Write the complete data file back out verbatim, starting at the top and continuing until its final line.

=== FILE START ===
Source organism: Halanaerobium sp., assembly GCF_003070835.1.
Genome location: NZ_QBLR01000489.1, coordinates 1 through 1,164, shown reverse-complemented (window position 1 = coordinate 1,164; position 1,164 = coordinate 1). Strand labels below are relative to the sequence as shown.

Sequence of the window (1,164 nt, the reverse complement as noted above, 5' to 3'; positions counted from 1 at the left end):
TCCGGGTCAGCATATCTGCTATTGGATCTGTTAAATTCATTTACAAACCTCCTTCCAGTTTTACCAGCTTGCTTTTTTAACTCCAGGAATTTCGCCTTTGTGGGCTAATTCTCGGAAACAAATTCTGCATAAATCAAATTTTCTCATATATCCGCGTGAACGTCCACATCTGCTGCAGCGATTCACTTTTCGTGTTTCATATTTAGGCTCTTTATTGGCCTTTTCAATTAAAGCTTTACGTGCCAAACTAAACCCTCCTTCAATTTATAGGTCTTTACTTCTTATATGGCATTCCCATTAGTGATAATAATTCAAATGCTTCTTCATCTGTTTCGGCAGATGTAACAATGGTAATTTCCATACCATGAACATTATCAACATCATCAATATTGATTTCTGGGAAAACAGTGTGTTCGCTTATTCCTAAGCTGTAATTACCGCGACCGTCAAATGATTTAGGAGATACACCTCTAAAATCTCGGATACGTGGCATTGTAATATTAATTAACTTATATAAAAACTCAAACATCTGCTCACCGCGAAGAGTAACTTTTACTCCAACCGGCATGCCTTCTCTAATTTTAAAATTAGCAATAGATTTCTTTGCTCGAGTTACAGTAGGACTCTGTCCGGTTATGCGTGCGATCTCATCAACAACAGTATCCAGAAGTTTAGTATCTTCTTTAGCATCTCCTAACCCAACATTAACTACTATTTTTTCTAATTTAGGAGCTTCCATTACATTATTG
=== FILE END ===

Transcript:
Source organism: Halanaerobium sp., assembly GCF_003070835.1.
Genome location: NZ_QBLR01000489.1, coordinates 1 through 1,164, shown reverse-complemented (window position 1 = coordinate 1,164; position 1,164 = coordinate 1). Strand labels below are relative to the sequence as shown.

Sequence of the window (1,164 nt, the reverse complement as noted above, 5' to 3'; positions counted from 1 at the left end):
TCCGGGTCAGCATATCTGCTATTGGATCTGTTAAATTCATTTACAAACCTCCTTCCAGTTTTACCAGCTTGCTTTTTTAACTCCAGGAATTTCGCCTTTGTGGGCTAATTCTCGGAAACAAATTCTGCATAAATCAAATTTTCTCATATATCCGCGTGAACGTCCACATCTGCTGCAGCGATTCACTTTTCGTGTTTCATATTTAGGCTCTTTATTGGCCTTTTCAATTAAAGCTTTACGTGCCAAACTAAACCCTCCTTCAATTTATAGGTCTTTACTTCTTATATGGCATTCCCATTAGTGATAATAATTCAAATGCTTCTTCATCTGTTTCGGCAGATGTAACAATGGTAATTTCCATACCATGAACATTATCAACATCATCAATATTGATTTCTGGGAAAACAGTGTGTTCGCTTATTCCTAAGCTGTAATTACCGCGACCGTCAAATGATTTAGGAGATACACCTCTAAAATCTCGGATACGTGGCATTGTAATATTAATTAACTTATATAAAAACTCAAACATCTGCTCACCGCGAAGAGTAACTTTTACTCCAACCGGCATGCCTTCTCTAATTTTAAAATTAGCAATAGATTTCTTTGCTCGAGTTACAGTAGGACTCTGTCCGGTTATGCGTGCGATCTCATCAACAACAGTATCCAGAAGTTTAGTATCTTCTTTAGCATCTCCTAACCCAACATTAACTACTATTTTTTCTAATTTAGGAGCTTCCATTACATTATTG